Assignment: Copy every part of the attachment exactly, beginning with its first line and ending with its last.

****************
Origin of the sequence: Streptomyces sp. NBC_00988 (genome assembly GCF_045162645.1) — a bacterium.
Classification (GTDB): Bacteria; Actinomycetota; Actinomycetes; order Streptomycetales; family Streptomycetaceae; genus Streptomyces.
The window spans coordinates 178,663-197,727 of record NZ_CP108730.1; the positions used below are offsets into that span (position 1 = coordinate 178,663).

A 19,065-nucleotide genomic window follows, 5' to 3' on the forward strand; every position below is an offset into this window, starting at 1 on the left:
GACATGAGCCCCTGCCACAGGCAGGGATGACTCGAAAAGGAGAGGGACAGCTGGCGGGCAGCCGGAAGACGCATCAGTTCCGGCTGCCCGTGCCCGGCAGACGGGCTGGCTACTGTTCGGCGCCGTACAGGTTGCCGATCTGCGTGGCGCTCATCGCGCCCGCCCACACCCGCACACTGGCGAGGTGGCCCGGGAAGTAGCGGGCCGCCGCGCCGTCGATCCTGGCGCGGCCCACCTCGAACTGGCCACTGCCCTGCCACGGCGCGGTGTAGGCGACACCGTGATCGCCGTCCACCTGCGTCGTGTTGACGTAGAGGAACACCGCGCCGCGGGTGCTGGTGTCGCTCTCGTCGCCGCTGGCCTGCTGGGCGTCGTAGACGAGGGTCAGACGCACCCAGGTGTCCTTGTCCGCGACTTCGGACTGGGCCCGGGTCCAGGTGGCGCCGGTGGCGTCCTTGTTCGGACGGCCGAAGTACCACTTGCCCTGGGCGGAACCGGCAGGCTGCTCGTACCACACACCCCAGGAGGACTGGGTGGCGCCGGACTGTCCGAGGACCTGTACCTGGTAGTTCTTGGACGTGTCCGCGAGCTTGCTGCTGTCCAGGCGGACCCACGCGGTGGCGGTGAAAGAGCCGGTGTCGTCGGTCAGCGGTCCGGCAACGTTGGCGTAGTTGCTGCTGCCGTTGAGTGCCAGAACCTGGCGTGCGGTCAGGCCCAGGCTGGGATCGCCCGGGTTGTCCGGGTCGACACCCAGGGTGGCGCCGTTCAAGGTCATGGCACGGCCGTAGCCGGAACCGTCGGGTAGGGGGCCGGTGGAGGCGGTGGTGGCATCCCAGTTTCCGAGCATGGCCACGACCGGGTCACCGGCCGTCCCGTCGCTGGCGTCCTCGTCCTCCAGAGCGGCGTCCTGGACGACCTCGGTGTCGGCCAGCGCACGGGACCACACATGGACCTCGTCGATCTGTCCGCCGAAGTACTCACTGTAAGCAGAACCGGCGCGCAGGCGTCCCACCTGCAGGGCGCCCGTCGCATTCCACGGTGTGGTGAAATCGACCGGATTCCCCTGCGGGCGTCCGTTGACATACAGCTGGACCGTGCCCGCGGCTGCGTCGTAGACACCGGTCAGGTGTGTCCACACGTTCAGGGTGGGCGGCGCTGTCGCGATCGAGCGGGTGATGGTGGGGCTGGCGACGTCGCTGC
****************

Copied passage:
Origin of the sequence: Streptomyces sp. NBC_00988 (genome assembly GCF_045162645.1) — a bacterium.
Classification (GTDB): Bacteria; Actinomycetota; Actinomycetes; order Streptomycetales; family Streptomycetaceae; genus Streptomyces.
The window spans coordinates 178,663-197,727 of record NZ_CP108730.1; the positions used below are offsets into that span (position 1 = coordinate 178,663).

A 19,065-nucleotide genomic window follows, 5' to 3' on the forward strand; every position below is an offset into this window, starting at 1 on the left:
GACATGAGCCCCTGCCACAGGCAGGGATGACTCGAAAAGGAGAGGGACAGCTGGCGGGCAGCCGGAAGACGCATCAGTTCCGGCTGCCCGTGCCCGGCAGACGGGCTGGCTACTGTTCGGCGCCGTACAGGTTGCCGATCTGCGTGGCGCTCATCGCGCCCGCCCACACCCGCACACTGGCGAGGTGGCCCGGGAAGTAGCGGGCCGCCGCGCCGTCGATCCTGGCGCGGCCCACCTCGAACTGGCCACTGCCCTGCCACGGCGCGGTGTAGGCGACACCGTGATCGCCGTCCACCTGCGTCGTGTTGACGTAGAGGAACACCGCGCCGCGGGTGCTGGTGTCGCTCTCGTCGCCGCTGGCCTGCTGGGCGTCGTAGACGAGGGTCAGACGCACCCAGGTGTCCTTGTCCGCGACTTCGGACTGGGCCCGGGTCCAGGTGGCGCCGGTGGCGTCCTTGTTCGGACGGCCGAAGTACCACTTGCCCTGGGCGGAACCGGCAGGCTGCTCGTACCACACACCCCAGGAGGACTGGGTGGCGCCGGACTGTCCGAGGACCTGTACCTGGTAGTTCTTGGACGTGTCCGCGAGCTTGCTGCTGTCCAGGCGGACCCACGCGGTGGCGGTGAAAGAGCCGGTGTCGTCGGTCAGCGGTCCGGCAACGTTGGCGTAGTTGCTGCTGCCGTTGAGTGCCAGAACCTGGCGTGCGGTCAGGCCCAGGCTGGGATCGCCCGGGTTGTCCGGGTCGACACCCAGGGTGGCGCCGTTCAAGGTCATGGCACGGCCGTAGCCGGAACCGTCGGGTAGGGGGCCGGTGGAGGCGGTGGTGGCATCCCAGTTTCCGAGCATGGCCACGACCGGGTCACCGGCCGTCCCGTCGCTGGCGTCCTCGTCCTCCAGAGCGGCGTCCTGGACGACCTCGGTGTCGGCCAGCGCACGGGACCACACATGGACCTCGTCGATCTGTCCGCCGAAGTACTCACTGTAAGCAGAACCGGCGCGCAGGCGTCCCACCTGCAGGGCGCCCGTCGCATTCCACGGTGTGGTGAAATCGACCGGATTCCCCTGCGGGCGTCCGTTGACATACAGCTGGACCGTGCCCGCGGCTGCGTCGTAGACACCGGTCAGGTGTGTCCACACGTTCAGGGTGGGCGGCGCTGTCGCGATCGAGCGGGTGATGGTGGGGCTGGCGACGTCGCTGC